TODAY’S GOSPEL EXTRACT [MARK 7: 31 – 37] records some apparently puzzling words of Jesus. “And he charged them to tell no one; but the more he charged them, the more zealously they proclaimed it.” Did he realistically expect those who had witnessed the healing miracle to remain silent? There are a number of interesting matters arising from the Gospel reading. First of all, it does not clarify where the miracle took place. Was it near the Sea of Galilee or in “the region of the Decapolis?” If the incident had occurred in Galilee’, then the assembled people would have been Jewish, and if the Decapolis, those present were Gentiles. However, either location would have known and / or heard about Jesus but their astonishment “beyond measure” would have been founded on different premises.
Nevertheless they were charged by the Lord to tell no one! He was not in the business of being a miracle-worker. His principal ministry was to bring people to faith – faith in him and faith in the Father. What he said, his teaching, was far more important. People’s faith was never to be based or founded on miracles – especially miracles of healing.

In other words, Jesus was not a service provider. This fact is vitally important for so many contemporary Catholics to understand, learn and acknowledge in practical terms. The Church in general and our own parish centres must not be seen as being there to provide particular ‘services’ as and when we decide on some immediate particular need which we expect on demand and at our convenience. We are all, clergy (including bishops) and laity in need of a change in mind set. This is partly evidenced by Pope Francis’ appointments of new bishops in many parts of the world. {I was delighted by a change in the wording of the official document of appointment which, among other matters, refers to the man as being “well-versed in modern theology.”} What was Jesus trying to communicate to the ordinary folk involved in today’s gospel extract? To answer that question, we should all reflect on words spoken at his installation by the new archbishop of Melbourne, Australia. I reproduce some of these here.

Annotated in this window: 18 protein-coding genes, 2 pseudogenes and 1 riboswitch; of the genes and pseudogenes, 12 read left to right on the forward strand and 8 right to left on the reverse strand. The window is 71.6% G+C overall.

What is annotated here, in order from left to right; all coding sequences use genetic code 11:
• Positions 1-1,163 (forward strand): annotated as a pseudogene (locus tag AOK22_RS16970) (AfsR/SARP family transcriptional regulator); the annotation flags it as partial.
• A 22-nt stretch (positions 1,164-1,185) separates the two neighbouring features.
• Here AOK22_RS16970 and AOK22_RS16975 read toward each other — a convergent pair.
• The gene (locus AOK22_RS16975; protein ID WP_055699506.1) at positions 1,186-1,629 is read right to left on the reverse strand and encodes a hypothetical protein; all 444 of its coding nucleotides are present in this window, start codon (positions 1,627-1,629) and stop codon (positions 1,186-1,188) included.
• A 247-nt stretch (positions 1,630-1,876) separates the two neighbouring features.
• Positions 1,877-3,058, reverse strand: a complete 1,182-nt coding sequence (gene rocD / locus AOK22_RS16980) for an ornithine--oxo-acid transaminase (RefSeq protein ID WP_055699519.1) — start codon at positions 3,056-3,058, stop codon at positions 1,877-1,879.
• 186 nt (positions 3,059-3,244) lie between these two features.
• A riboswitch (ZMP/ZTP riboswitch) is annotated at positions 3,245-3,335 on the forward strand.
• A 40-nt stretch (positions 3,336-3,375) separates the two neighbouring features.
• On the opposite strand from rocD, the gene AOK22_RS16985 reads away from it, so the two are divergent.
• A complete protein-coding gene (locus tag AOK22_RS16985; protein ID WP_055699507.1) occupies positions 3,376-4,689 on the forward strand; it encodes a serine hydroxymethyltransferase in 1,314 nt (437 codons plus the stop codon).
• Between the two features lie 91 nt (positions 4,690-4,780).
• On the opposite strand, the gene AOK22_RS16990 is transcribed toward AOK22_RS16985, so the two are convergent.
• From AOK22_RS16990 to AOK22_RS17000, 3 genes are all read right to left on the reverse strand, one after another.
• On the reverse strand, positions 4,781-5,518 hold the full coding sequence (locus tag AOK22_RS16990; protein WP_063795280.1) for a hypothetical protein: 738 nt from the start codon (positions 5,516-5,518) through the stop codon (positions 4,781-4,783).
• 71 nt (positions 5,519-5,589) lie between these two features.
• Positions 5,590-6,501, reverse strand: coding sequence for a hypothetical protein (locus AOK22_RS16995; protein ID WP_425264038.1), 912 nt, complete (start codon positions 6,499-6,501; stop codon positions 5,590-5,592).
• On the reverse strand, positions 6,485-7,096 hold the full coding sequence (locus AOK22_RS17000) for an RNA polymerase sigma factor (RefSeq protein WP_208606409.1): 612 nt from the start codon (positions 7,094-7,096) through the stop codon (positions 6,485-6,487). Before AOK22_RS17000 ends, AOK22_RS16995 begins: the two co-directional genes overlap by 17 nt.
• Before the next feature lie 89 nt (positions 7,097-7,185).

“The Church is not an institution. Though we strive to do good works, we are not an NGO. Though we have things of beauty, we are not a museum. Our common task is a missionary one. Our task is to go with the gospel of Jesus. Our time has come to see the gospel-need, and do something about it. We must nurture a faith that trusts, foster a hope that encourages, and offer a love that is tender. May we prefer nothing to him because he prefers nothing to us.” If we reflect on the above words we will begin to understand the importance of the addition to a piece of graffiti on a platform wall of a London tube station. Some artist had sprayed the words, Jesus has the answer. To this, another person had added underneath in a different colour – WHAT WAS THE QUESTION? We as a Church need, not only, to ask the right questions of ourselves, but we also need to hear the questions that are actually being asked by others. Only then will we, as Church, begin to being described as having done all things well.

It is counterproductive to posit answers to questions which are not being asked. A trip down memory lane may selfishly feed a little nostalgia for a few but is of no gospel value to the contemporary world. Further we must ensure that the manner in which we answer any particular enquiry does not resemble a door being slammed in the face, TODAY’S PSALM [ 146 or 145] reminds us “it is the Lord who protects the stranger.” If the Lord does, so should we.
A contemporary spiritual author {Thomas Halik in Patience with God: Image Books} tells us that patience with God is faith … patience with ourselves is hope … patience with others is love. In this regard let us be attentive to words from TODAY’S OLD TESTAMENT READING [ISAIAH 35: 4 – 7a]. “Say to those who are of fearful heart, ‘Be strong, fear not! … Behold your God will come and save you.’ Then the eyes of the blind shall be opened, and the ears of the deaf unstopped.” THEN – AND THEN ONLY!

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